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Article
September 29, 1928

DIFFERENTIATION BETWEEN CORONARY THROMBOSIS AND ACUTE ABDOMINAL CONDITIONS

Author Affiliations

CLEVELAND

From the Cleveland Clinic.

JAMA. 1928;91(13):944-947. doi:10.1001/jama.1928.02700130022006
Abstract

A typical anginal attack is readily recognized, as it comes on suddenly after exertion or after a large meal, is characterized by pain of a substernal pressure type radiating to the left arm, and is relieved by standing still for a minute or two or by the use of vasodilators such as glyceryl trinitrate. An attack of coronary thrombosis can best be described clinically as an attack of angina with excruciating pain which is not relieved by glyceryl trinitrate and can be relieved only by repeated large doses of morphine. The sense of impending death is also associated with such an attack. As long as the pain is limited to the chest or arms diagnosis is not difficult, but when it radiates to the abdomen, or especially when it is almost entirely limited to the abdomen, it is often erroneously diagnosed as acute indigestion.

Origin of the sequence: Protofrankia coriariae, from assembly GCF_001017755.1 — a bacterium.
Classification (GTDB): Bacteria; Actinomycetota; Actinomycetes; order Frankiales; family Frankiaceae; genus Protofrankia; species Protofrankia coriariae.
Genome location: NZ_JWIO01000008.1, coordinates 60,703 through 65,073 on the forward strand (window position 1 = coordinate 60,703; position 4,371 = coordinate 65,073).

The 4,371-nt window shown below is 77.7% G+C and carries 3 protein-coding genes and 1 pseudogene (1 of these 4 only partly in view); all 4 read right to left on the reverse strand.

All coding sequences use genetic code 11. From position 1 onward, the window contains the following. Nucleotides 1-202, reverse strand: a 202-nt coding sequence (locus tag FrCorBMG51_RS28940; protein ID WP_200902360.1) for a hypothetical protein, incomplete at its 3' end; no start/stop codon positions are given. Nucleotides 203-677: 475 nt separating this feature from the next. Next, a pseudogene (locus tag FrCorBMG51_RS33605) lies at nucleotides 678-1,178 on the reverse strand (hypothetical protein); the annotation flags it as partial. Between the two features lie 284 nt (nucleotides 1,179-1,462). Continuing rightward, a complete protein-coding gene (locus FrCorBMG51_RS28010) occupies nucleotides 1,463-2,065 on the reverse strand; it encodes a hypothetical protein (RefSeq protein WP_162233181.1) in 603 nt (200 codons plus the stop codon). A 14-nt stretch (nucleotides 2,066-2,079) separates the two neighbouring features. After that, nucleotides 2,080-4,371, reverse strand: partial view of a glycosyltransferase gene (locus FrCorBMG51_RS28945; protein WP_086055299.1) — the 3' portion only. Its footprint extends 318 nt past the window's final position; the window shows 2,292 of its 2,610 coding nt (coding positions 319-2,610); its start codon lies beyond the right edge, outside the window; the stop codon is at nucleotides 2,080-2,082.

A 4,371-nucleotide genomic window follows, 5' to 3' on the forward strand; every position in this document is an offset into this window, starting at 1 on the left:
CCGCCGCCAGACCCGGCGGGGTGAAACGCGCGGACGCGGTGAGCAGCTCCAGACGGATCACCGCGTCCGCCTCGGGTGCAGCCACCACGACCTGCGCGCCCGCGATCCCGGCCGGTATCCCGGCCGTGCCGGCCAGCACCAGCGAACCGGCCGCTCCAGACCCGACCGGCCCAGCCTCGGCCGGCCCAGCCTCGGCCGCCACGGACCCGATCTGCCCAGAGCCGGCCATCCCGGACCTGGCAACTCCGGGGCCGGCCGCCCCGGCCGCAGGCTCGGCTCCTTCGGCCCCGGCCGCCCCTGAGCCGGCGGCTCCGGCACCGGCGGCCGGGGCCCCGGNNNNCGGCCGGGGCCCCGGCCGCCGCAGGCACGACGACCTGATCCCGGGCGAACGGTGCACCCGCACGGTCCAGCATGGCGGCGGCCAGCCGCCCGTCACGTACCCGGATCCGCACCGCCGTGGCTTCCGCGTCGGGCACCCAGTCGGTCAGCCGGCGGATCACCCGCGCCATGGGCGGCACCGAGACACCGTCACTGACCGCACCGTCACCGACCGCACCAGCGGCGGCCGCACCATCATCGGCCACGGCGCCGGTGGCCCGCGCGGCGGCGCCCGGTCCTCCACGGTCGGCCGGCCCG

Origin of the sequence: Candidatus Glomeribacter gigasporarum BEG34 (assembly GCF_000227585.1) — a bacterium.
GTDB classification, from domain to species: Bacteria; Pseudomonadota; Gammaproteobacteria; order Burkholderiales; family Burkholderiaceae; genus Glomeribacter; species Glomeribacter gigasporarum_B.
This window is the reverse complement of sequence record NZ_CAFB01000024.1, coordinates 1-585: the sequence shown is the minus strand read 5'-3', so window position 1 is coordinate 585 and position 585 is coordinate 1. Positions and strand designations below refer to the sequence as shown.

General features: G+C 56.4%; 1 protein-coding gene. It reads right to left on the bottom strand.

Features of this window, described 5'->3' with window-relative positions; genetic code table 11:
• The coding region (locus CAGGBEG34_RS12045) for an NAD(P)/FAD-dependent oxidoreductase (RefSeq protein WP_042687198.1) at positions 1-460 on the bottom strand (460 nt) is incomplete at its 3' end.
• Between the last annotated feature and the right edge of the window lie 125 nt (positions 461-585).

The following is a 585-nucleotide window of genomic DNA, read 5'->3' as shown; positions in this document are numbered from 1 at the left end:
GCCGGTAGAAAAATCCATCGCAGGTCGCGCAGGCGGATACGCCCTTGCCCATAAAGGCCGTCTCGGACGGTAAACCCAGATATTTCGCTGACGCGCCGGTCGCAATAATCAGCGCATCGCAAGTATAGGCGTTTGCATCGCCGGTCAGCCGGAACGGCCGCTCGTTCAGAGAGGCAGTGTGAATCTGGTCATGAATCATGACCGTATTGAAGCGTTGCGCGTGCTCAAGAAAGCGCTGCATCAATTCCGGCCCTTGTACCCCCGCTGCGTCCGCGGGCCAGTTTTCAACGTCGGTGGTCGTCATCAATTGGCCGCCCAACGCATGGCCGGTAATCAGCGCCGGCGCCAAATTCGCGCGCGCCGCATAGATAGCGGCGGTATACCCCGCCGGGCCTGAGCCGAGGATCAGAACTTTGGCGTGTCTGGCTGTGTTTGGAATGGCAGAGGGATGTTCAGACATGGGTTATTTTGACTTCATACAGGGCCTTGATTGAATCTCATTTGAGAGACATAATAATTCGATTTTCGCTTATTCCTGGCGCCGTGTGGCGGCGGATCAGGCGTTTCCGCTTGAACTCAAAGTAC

Because of the suddenness of the

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